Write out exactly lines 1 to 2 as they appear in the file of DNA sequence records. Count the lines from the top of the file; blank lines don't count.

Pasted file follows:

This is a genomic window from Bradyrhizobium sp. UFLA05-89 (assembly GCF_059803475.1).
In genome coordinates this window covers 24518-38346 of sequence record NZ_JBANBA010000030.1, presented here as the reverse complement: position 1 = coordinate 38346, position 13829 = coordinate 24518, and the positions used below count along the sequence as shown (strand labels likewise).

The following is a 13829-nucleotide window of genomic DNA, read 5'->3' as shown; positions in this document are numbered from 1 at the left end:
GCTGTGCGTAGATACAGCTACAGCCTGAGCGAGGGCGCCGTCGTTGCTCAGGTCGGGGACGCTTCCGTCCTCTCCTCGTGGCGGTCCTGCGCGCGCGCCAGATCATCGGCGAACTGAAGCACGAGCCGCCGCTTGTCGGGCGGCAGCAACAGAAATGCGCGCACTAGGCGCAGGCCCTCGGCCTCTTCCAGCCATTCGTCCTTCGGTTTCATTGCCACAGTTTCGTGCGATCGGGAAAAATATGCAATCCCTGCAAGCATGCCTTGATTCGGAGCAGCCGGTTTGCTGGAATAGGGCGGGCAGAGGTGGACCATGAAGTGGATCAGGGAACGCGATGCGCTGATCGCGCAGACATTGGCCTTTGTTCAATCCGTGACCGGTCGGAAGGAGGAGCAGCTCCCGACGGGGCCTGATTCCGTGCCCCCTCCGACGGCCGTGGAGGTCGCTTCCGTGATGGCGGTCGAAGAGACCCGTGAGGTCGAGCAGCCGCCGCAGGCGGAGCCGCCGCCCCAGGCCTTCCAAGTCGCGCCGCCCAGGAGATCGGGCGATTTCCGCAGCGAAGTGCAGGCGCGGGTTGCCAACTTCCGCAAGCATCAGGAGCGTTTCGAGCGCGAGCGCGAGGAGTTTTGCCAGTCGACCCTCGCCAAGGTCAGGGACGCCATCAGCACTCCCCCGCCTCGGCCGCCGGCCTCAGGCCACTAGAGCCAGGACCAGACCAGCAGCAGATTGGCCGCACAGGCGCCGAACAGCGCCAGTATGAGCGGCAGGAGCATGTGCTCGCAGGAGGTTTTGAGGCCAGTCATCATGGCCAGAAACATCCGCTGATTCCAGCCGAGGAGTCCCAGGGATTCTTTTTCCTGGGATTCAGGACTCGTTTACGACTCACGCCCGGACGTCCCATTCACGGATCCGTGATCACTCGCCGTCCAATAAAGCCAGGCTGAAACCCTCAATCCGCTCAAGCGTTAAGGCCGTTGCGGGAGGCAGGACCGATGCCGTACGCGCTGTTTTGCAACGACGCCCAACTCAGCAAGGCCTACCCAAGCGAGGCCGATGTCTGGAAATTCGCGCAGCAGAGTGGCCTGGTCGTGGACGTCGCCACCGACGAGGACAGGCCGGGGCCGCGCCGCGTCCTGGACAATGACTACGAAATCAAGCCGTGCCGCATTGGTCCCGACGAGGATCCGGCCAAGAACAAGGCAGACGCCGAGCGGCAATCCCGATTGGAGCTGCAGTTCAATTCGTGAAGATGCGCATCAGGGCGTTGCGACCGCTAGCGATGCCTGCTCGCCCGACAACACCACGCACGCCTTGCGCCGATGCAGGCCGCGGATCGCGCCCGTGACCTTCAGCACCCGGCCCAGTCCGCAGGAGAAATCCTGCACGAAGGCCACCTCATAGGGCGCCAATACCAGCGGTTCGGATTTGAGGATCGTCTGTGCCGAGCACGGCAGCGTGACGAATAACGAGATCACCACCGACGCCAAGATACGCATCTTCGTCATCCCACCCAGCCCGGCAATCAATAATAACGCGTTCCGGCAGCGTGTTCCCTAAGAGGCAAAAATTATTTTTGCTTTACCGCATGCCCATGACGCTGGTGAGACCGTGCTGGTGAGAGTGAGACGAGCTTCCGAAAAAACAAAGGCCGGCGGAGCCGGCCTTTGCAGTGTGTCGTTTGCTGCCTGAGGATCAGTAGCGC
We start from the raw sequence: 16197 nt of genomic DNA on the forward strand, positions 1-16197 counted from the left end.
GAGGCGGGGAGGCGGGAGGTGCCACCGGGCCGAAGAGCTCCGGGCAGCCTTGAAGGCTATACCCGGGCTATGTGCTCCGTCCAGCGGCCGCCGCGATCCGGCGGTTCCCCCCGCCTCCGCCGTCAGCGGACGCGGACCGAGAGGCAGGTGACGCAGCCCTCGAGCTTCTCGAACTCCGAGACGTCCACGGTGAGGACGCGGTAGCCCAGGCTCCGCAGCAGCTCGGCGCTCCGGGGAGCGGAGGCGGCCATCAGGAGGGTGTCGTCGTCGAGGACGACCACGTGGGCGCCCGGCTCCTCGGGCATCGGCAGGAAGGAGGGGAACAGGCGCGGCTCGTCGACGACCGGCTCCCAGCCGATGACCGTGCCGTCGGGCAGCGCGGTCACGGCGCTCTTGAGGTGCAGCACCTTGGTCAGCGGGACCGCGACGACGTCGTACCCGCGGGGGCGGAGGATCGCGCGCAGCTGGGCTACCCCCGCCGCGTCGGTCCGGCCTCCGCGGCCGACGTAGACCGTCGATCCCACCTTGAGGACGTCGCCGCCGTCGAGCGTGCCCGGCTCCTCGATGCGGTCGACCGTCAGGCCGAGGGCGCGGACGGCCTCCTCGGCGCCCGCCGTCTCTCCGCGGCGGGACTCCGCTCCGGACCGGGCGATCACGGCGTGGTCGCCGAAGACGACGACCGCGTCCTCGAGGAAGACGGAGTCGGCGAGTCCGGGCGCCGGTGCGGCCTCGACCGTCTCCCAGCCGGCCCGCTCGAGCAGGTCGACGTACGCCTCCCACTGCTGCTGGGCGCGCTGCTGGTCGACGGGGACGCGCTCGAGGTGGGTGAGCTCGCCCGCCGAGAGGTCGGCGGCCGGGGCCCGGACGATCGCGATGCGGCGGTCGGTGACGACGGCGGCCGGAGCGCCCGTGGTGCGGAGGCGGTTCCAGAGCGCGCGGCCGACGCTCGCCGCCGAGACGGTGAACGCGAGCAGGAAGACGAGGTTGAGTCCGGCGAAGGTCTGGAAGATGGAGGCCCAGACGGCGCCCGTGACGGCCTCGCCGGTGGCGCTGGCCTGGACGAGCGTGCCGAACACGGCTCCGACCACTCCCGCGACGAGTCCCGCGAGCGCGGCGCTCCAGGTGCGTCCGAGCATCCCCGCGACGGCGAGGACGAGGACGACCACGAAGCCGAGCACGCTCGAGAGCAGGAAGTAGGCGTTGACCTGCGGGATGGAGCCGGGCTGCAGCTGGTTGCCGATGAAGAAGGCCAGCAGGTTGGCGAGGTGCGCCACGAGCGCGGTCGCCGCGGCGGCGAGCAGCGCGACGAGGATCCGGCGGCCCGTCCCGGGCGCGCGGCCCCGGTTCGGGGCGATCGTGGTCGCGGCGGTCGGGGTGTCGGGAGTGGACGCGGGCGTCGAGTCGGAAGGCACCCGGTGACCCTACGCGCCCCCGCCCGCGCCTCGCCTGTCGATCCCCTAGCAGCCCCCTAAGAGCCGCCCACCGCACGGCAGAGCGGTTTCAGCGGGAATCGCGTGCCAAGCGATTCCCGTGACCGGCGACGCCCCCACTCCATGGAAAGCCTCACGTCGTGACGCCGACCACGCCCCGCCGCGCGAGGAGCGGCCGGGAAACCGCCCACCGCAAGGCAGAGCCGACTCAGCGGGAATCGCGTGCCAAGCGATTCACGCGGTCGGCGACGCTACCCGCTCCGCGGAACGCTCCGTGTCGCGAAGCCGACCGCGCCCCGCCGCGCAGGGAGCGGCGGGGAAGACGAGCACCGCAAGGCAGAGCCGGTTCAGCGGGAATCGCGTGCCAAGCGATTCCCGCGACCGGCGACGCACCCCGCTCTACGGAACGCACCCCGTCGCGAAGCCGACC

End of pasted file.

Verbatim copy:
This is a genomic window from Bradyrhizobium sp. UFLA05-89 (assembly GCF_059803475.1).
In genome coordinates this window covers 24518-38346 of sequence record NZ_JBANBA010000030.1, presented here as the reverse complement: position 1 = coordinate 38346, position 13829 = coordinate 24518, and the positions used below count along the sequence as shown (strand labels likewise).